What stands the tests of time? Is it ancient epics, like the Iliad? Is celebrated works of art, like Starry Night? If you’re Bernard Tschumi, lauded as one of the most influential architects of our time, it’s architecture.
“He believes that architecture is the most innovative, the most important innovation of our time,” says Nate Eudaly, executive director of The Dallas Architecture Forum. “In other words, how we express art and music and all these things, he thinks they kind of find a synthesis in architecture.”
Tschumi, who literally wrote the book on architecture (his books are used as “go-to textbooks in many architecture schools across the country,” Eudaly says), will speak about his philosophy on architecture Thursday in a virtual lecture with the Dallas Architecture Forum.
The Swiss-born architect, who is a distinguished professor and former dean of Columbia University’s Graduate School of Architecture, Planning and Preservation, will also discuss his vast body of work, which includes the Acropolis Museum in Athens, the cage-free Paris Zoological Park, and the Binhai Science Museum in Tianjin, China.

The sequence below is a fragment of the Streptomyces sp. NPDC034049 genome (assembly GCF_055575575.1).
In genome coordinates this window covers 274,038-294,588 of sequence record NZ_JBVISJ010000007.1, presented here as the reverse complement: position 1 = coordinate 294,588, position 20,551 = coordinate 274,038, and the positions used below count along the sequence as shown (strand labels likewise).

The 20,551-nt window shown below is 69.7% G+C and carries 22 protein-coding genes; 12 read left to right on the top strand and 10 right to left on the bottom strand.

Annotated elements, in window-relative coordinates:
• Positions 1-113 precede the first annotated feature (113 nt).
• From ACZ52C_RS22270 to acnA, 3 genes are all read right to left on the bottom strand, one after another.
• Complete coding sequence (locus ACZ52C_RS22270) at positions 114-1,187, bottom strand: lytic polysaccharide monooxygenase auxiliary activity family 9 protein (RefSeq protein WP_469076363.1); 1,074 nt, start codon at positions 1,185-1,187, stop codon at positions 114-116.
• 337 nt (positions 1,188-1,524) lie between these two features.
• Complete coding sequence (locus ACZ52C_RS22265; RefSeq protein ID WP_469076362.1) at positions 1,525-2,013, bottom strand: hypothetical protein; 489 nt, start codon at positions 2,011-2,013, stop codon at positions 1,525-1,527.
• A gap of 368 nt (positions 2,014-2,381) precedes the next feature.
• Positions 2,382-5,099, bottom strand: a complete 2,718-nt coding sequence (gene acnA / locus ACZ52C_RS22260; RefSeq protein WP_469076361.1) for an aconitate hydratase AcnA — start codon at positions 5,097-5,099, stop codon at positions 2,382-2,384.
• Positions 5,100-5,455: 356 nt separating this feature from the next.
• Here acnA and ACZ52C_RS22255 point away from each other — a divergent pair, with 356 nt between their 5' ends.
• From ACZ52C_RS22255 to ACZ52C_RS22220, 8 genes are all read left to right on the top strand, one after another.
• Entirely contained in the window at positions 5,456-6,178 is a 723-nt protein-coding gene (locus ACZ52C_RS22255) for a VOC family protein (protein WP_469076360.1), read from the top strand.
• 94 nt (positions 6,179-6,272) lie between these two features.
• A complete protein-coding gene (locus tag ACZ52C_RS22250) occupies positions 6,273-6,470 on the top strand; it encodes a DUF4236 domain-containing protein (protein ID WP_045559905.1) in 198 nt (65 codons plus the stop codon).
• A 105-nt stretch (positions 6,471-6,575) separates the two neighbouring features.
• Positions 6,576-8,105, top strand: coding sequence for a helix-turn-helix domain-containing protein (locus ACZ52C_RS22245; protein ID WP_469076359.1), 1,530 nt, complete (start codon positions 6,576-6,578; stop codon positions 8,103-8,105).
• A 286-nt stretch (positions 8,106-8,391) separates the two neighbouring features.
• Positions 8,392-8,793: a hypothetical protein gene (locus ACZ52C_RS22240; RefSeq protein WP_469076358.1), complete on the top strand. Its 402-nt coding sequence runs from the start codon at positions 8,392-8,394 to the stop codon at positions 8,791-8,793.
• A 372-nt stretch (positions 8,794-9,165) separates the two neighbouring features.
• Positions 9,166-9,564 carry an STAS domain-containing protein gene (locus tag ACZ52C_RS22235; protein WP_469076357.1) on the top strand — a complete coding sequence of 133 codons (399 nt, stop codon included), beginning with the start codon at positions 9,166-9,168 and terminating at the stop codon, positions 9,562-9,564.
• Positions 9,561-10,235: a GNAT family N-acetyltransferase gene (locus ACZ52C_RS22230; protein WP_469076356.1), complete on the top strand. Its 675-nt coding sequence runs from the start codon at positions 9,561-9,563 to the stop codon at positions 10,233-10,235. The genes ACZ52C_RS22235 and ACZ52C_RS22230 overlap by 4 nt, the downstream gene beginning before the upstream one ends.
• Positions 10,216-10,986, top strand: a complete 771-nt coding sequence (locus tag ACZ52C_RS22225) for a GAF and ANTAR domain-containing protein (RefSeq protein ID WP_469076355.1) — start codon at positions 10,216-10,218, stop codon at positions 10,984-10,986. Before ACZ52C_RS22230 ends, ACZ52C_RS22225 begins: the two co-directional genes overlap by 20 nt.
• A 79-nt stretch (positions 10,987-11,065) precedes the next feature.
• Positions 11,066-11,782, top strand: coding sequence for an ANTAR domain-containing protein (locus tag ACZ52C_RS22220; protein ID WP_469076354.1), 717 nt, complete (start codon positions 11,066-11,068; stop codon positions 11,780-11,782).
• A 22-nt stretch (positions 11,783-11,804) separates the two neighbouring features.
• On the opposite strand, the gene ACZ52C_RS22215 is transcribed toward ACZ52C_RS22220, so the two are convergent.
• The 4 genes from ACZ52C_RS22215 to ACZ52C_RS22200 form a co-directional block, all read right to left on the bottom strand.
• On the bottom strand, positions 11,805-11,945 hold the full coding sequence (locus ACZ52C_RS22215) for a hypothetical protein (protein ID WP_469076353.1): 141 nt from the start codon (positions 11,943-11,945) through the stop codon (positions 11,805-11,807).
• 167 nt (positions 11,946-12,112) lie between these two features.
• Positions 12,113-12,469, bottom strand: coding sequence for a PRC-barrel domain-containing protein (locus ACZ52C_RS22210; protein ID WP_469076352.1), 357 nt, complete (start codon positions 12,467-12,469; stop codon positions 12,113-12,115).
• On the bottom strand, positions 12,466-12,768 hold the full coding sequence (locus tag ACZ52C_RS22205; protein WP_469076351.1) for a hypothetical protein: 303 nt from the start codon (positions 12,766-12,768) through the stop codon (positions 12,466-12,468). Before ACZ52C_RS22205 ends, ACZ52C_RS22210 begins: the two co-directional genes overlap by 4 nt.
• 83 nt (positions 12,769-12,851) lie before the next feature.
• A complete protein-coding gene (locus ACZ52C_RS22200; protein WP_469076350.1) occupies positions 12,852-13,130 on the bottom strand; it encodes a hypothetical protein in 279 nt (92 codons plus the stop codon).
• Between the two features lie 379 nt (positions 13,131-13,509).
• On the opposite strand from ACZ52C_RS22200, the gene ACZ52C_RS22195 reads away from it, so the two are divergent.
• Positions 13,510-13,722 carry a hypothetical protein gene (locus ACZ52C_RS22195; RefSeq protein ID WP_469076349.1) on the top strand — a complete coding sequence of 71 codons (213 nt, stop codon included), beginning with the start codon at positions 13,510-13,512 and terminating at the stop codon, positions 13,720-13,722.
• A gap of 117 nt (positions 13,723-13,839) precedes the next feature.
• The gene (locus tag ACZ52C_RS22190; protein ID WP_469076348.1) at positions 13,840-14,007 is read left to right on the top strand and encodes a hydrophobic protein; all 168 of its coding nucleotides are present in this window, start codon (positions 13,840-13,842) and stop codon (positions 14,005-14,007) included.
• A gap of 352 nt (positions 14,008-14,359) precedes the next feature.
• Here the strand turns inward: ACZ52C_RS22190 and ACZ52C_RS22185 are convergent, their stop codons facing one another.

“We wanted to have Mr. Tschumi speak for us for quite a few years,” Eudaly says. “I’m thankful that it’s finally worked out.”
Founded 25 years ago, the Dallas Architecture Forum aims to educate the community on how all kinds of architecture and design—including landscape architecture and interior design—and how it is woven into our daily lives.
“Design can improve lives,” Eudaly says. “You know, everything you do each day, whether it’s getting the toothpaste or getting your car, I mean all that was designed by somebody.”
The Forum’s lecture series has brought in nearly 300 architects and industry leaders from around the world as guest speakers over the years. This season’s speakers have included Austin-based Scott Specht, who has worked in Dallas, and Barbara Bestor, who was included in Architectural Digest’s 2020 Top 100 architects.
There is also a panel series that features local industry leaders, but it’s important to bring in international leaders from all over too, Eudaly says. Just like museums bring in “artists from around the world because they want Dallasites to kind of expand their artistic horizon,” he says, “we do the same thing.”
Although Thursday’s event is virtual because of the recent spike in COVID-19 cases, Eudaly hopes the spring events will be in-person. All lectures are free for Forum members. Learn more about memberships here.